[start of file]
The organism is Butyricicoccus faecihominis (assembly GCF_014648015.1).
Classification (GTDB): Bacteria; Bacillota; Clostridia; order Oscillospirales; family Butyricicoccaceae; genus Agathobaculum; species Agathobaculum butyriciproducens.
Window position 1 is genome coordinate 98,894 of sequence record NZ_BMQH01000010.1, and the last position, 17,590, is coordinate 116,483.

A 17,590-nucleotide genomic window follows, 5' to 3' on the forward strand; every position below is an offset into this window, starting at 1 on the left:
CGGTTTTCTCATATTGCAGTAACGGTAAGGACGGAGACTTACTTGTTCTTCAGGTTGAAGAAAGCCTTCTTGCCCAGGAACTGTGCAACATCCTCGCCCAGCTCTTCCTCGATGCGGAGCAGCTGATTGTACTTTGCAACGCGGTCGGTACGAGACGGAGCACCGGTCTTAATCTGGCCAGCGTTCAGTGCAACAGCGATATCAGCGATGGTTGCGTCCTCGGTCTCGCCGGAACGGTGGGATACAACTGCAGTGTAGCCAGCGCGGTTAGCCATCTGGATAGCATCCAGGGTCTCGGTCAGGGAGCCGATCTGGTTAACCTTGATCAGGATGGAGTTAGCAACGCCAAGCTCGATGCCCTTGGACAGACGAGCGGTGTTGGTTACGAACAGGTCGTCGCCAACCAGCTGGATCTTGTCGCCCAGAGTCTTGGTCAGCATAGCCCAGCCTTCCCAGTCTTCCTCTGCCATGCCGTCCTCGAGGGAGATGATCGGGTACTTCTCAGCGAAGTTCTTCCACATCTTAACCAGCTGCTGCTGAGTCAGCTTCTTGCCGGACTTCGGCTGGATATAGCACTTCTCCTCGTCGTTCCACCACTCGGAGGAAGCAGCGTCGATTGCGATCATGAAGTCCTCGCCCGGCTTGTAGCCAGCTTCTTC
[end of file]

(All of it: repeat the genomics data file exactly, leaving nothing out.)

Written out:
The organism is Butyricicoccus faecihominis (assembly GCF_014648015.1).
Classification (GTDB): Bacteria; Bacillota; Clostridia; order Oscillospirales; family Butyricicoccaceae; genus Agathobaculum; species Agathobaculum butyriciproducens.
Window position 1 is genome coordinate 98,894 of sequence record NZ_BMQH01000010.1, and the last position, 17,590, is coordinate 116,483.

A 17,590-nucleotide genomic window follows, 5' to 3' on the forward strand; every position below is an offset into this window, starting at 1 on the left:
CGGTTTTCTCATATTGCAGTAACGGTAAGGACGGAGACTTACTTGTTCTTCAGGTTGAAGAAAGCCTTCTTGCCCAGGAACTGTGCAACATCCTCGCCCAGCTCTTCCTCGATGCGGAGCAGCTGATTGTACTTTGCAACGCGGTCGGTACGAGACGGAGCACCGGTCTTAATCTGGCCAGCGTTCAGTGCAACAGCGATATCAGCGATGGTTGCGTCCTCGGTCTCGCCGGAACGGTGGGATACAACTGCAGTGTAGCCAGCGCGGTTAGCCATCTGGATAGCATCCAGGGTCTCGGTCAGGGAGCCGATCTGGTTAACCTTGATCAGGATGGAGTTAGCAACGCCAAGCTCGATGCCCTTGGACAGACGAGCGGTGTTGGTTACGAACAGGTCGTCGCCAACCAGCTGGATCTTGTCGCCCAGAGTCTTGGTCAGCATAGCCCAGCCTTCCCAGTCTTCCTCTGCCATGCCGTCCTCGAGGGAGATGATCGGGTACTTCTCAGCGAAGTTCTTCCACATCTTAACCAGCTGCTGCTGAGTCAGCTTCTTGCCGGACTTCGGCTGGATATAGCACTTCTCCTCGTCGTTCCACCACTCGGAGGAAGCAGCGTCGATTGCGATCATGAAGTCCTCGCCCGGCTTGTAGCCAGCTTCTTC